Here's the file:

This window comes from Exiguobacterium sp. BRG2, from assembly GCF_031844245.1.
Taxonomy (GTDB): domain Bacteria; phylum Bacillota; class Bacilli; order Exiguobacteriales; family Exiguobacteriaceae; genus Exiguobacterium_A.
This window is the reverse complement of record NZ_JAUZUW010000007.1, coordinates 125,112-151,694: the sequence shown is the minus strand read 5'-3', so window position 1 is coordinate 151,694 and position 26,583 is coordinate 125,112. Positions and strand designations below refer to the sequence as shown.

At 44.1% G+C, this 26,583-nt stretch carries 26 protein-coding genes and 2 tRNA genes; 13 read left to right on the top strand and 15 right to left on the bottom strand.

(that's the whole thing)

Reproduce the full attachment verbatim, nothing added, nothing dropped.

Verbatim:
This window comes from Exiguobacterium sp. BRG2, from assembly GCF_031844245.1.
Taxonomy (GTDB): domain Bacteria; phylum Bacillota; class Bacilli; order Exiguobacteriales; family Exiguobacteriaceae; genus Exiguobacterium_A.
This window is the reverse complement of record NZ_JAUZUW010000007.1, coordinates 125,112-151,694: the sequence shown is the minus strand read 5'-3', so window position 1 is coordinate 151,694 and position 26,583 is coordinate 125,112. Positions and strand designations below refer to the sequence as shown.

At 44.1% G+C, this 26,583-nt stretch carries 26 protein-coding genes and 2 tRNA genes; 13 read left to right on the top strand and 15 right to left on the bottom strand.